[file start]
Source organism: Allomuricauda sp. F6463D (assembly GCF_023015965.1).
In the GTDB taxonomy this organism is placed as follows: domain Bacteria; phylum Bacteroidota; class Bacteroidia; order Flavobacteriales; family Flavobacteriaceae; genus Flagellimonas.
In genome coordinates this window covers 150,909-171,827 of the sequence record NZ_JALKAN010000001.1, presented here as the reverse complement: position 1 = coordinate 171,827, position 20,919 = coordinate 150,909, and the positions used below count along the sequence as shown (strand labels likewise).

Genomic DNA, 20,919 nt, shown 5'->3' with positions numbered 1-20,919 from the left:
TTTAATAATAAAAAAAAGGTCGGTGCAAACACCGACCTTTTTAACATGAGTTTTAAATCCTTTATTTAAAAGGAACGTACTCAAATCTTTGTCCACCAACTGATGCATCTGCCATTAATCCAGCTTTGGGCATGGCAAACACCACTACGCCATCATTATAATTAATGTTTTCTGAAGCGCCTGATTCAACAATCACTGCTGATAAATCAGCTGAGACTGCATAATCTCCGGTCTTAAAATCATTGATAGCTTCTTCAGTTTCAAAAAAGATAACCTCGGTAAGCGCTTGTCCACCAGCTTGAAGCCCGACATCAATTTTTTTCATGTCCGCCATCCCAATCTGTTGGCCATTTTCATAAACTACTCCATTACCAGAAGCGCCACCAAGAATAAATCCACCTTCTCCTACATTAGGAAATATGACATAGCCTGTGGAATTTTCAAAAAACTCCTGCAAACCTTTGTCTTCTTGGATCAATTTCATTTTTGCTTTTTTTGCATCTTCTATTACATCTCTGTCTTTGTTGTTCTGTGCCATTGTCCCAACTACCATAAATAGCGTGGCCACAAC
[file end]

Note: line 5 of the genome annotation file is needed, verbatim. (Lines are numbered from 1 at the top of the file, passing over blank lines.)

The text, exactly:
TTTAATAATAAAAAAAAGGTCGGTGCAAACACCGACCTTTTTAACATGAGTTTTAAATCCTTTATTTAAAAGGAACGTACTCAAATCTTTGTCCACCAACTGATGCATCTGCCATTAATCCAGCTTTGGGCATGGCAAACACCACTACGCCATCATTATAATTAATGTTTTCTGAAGCGCCTGATTCAACAATCACTGCTGATAAATCAGCTGAGACTGCATAATCTCCGGTCTTAAAATCATTGATAGCTTCTTCAGTTTCAAAAAAGATAACCTCGGTAAGCGCTTGTCCACCAGCTTGAAGCCCGACATCAATTTTTTTCATGTCCGCCATCCCAATCTGTTGGCCATTTTCATAAACTACTCCATTACCAGAAGCGCCACCAAGAATAAATCCACCTTCTCCTACATTAGGAAATATGACATAGCCTGTGGAATTTTCAAAAAACTCCTGCAAACCTTTGTCTTCTTGGATCAATTTCATTTTTGCTTTTTTTGCATCTTCTATTACATCTCTGTCTTTGTTGTTCTGTGCCATTGTCCCAACTACCATAAATAGCGTGGCCACAAC